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Challenge Index 2008
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Prince George's County

Pr. George's Doubles Its College-Level Test Takers

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By Jay Mathews
Washington Post Staff Writer
Thursday, December 11, 2008

Prince George's County public school students took more than twice as many college-level tests on average this year as they did a decade ago, part of a trend that is making the senior year of high school comparable to the freshman year of college in many Washington area districts.

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But this rise of the Advanced Placement program, particularly in Prince George's, has the potential to become controversial because in many schools only a small portion of AP students are scoring high enough to earn college credit.

This growing use of AP to raise standards for the lowest-performing Prince George's students is confirmed by The Washington Post's latest Challenge Index survey of 189 high schools in 28 school districts. Since 1998, the Challenge Index has reported the annual level of participation in AP, International Baccalaureate and other college-level tests in dozens of subjects for all public schools in the region.

Washington area educators have had success using college-level courses and tests to raise the level of instruction in schools with a large number of impoverished students, such as High Point in Prince George's, Wakefield in Arlington County and Wheaton in Montgomery County, while at the same time scoring well on AP exams. In the District and Prince George's, however, many schools with large numbers of AP test takers also have very low passing rates on the test.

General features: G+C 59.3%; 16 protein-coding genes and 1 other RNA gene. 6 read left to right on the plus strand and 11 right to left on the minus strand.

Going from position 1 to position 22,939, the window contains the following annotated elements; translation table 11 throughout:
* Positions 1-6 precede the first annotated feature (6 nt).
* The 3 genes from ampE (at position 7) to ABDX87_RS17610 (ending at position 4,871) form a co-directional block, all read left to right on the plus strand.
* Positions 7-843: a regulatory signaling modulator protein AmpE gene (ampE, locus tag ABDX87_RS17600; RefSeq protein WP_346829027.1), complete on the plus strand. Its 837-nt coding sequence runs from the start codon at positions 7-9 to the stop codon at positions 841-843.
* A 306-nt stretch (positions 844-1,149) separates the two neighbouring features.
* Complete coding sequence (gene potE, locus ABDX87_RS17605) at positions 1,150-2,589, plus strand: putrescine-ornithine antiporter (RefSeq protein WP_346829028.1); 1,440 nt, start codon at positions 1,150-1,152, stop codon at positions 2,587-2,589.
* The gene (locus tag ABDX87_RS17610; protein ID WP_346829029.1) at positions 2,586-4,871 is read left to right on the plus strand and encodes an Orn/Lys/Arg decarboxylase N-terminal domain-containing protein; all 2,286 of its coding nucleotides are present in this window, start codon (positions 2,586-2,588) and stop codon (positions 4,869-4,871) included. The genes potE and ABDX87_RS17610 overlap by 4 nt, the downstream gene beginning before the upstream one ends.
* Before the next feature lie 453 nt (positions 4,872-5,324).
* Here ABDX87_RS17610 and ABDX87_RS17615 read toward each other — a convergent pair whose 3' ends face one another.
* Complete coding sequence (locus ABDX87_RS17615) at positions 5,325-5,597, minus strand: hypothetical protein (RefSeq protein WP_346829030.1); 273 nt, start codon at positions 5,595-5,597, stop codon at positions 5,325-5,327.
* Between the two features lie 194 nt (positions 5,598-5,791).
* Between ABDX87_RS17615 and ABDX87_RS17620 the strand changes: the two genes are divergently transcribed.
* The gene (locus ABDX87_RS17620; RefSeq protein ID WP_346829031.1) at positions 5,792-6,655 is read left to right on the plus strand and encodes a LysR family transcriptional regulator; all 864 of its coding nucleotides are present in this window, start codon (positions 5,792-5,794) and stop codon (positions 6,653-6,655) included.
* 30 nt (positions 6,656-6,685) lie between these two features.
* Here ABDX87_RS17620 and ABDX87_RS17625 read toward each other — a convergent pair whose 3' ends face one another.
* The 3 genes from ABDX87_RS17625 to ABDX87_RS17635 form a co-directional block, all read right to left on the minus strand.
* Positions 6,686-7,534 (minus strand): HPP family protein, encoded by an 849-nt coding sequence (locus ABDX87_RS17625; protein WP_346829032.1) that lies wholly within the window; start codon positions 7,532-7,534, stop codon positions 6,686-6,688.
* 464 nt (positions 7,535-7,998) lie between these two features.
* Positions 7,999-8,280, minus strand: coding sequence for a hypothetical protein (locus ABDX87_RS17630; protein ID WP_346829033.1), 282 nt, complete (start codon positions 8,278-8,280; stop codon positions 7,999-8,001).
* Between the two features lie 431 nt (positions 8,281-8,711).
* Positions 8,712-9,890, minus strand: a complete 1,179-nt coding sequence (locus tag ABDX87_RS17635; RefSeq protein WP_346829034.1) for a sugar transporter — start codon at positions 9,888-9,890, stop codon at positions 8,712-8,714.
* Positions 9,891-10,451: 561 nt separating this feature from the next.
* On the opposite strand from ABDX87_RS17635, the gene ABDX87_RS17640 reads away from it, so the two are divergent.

This year, 23 Washington area schools reported grades that could earn college credit on fewer than 10 percent of their AP exams. The national passing rate is about 57 percent. Educators at several of these schools said that despite the low scores, their AP students benefited from striving for more than is expected in most high school courses and getting the experience of three-hour exams full of essay questions written and scored by outside experts. Previous AP students have said that taste of long reading lists and frequent writing assignments helped them survive academically in college.

One District high school, Coolidge, gave 750 AP exams this year, breaking local records for AP involvement in a high-poverty school. Only 2 percent of the exams received passing scores, but because the Challenge Index was designed to encourage participation and count tests, not scores, the participation rate alone would have made Coolidge the top-ranked school in the area, ahead of H-B Woodlawn in Arlington, where 59 percent of the AP exams received passing scores.

Given the emergence of this unconventional use of AP in so many local schools, the Challenge Index has been split this year into two ranked lists, one for schools with college-level test-passing rates of 10 percent or above and one for schools with single-digit rates.

The four top schools on the new Catching Up list are, in descending order, Coolidge, Bell Multicultural and Friendship Collegiate in the District and Crossland High School in Prince George's.

The top four schools on the main list are Woodlawn, Montgomery County's Richard Montgomery High, Clarke County (Va.) High and Montgomery's Wootton High.

Officials of several schools on the Catching Up list said they had no problem with the change, although one principal, who asked not to be identified for fear of being criticized in his district, said it reminded him of separate-but-equal school segregation.

Another official -- Arsallah Shairzay, dean of early college and AP programs at Friendship Collegiate -- suggested the index be revised to give credit for the passing grades his students receive in University of the District of Columbia classes.

Some teachers and parents at Coolidge have complained that the AP courses and tests are no use to students so far behind, and they hurt their grade-point averages. But parent leader Terry Goings said he supports the program. Coolidge Principal L. Nelson Burton said most AP students are making more progress than they would in an ordinary class and are feeling a sense of accomplishment despite their low scores.


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